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Oleksandr Odinok
Oleksandr Odinok

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Independent deployment of micro-frontends with import maps

Image on the cover is not really related to the article content, it just to catch your attention. It's Berkhamsted castle in UK.

Intro

In this small post, I want to share our experience that we had related to FE deployments and how we improved it in the end.

In my company, we are using an approach that is very popular nowadays, when a big app consists of apps divided by functionality (and usually supported by separate teams) and called micro-frontends (I will use abbreviation mFE from now on).

Approach with mFE's as NPM packages

This is a setup that we had before the change was made.

Each micro-frontend is an npm package that is published to the private registry and later consumed by the "main" app that is composing many of these micro-frontends to become one app and look like a monolith to the user.



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So each mFE has its own repo with its own CI pipeline and usually managed by a separate team. The final step of mFE pipeline is publishing a new version of the npm package. To test something on staging you create a canary release package. To revert - you change the version of the package to the previous one and rebuilt the main app.

The main app is built and deployed to the CDN bucket where it is becoming publically available.

Let's assume the developer from the team that manages mFE1 needs to do a really small fix, for example, change button color. He will do a 1 line change and push this code to mFE1 repo:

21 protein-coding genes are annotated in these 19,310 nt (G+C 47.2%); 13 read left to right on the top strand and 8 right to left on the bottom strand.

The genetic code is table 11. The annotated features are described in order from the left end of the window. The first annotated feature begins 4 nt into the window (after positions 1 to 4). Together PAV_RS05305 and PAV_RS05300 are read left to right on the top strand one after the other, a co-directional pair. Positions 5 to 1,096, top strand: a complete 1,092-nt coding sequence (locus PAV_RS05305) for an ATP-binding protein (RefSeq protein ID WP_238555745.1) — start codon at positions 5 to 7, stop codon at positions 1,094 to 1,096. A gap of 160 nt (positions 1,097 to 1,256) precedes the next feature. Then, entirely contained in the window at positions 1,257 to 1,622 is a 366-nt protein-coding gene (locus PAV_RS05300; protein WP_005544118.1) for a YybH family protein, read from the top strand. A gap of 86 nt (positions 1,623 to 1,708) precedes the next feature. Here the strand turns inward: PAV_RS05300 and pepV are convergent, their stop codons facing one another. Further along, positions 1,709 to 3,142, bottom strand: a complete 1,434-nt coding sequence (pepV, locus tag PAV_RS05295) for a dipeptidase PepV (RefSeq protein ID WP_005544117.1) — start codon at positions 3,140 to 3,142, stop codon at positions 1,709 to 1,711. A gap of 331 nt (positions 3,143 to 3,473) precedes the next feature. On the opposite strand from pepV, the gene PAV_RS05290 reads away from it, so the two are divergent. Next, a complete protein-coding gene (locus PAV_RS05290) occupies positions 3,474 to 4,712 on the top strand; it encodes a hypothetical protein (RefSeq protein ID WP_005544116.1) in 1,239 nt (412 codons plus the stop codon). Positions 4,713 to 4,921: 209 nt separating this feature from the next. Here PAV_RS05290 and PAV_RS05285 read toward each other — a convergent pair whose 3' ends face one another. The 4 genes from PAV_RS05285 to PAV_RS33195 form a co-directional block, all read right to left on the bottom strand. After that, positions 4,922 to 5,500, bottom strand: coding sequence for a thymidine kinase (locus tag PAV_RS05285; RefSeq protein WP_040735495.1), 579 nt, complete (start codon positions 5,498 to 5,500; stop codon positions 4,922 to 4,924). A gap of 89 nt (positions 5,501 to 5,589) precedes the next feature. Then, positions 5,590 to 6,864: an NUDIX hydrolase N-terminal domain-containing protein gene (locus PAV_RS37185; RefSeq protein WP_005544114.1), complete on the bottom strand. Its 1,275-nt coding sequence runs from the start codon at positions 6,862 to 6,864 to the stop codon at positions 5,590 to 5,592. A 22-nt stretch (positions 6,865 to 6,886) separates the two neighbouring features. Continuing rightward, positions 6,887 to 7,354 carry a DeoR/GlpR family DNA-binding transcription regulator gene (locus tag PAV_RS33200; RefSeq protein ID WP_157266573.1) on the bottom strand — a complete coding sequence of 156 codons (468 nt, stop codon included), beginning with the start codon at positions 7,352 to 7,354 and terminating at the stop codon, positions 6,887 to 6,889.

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From the image above you can clearly see that this approach has some downsides:

  • slow build (depends on the number of mFE's, but in our case, it was taking almost 30 minutes to build a bundle with all mFE's)
  • hard to deploy changes for mFE, every time for a small change you need to rebuild the main app that is taking a lot of time
  • staging deployments is pain again because of long waiting times of main app build
  • problems with static assets - since only the main app knows where it will deploy all npm packages assets have to be inlined or should have static URL to some other CDN.

So we decided to change the situation to allow teams to deploy their changes without the need to redeploy the main app.

After creating RFC and analyzing possible solutions to our problems we were left with 2 possible approaches:

  • Webpack module federation
  • Import-maps

We discarded the module federation approach because:

  • it was coupling us to webpack bundler
  • webpack 5 was still in beta at that time
  • our POC was not working as expected

Run time integration of mFE's using import-maps

import-maps is a proposal that will allow resolving ES imports directly in the browser.

When you write:

import { omit } from 'lodash'

The browser doesn't know where it should look for lodash source. Import-maps allow us to map lodash to some URL with actual code.

Today it is not fully supported by browsers, actually, it is supported only by Chrome and you need to enable a special feature flag to use it. So we had to use SystemJS module loader to support most of the modern browser versions.

Pipelines of mFE's were changed to output system-js compatible bundles and deploy them to CDN instead of publishing npm packages. Also, we created separate repo that holds import maps JSON files with its own pipeline, the purpose of the pipeline in this repo is to update JSON with a new bundle file name when we need to deploy or revert the mFE.

mFE CI pipeline triggers import-maps repo pipeline with GitLab downstream pipelines feature passing the new version filename. This file name is used to update the import-maps JSON with jq, committed to the repo, and deployed to CDN. This was mFE CI don't need to have any code related to updating import maps in their own pipelines.

So now to do a small change, like button color we don't need to rebuild the main app, we can build and deploy mFE independently which increased delivery speed to prod almost 3 times.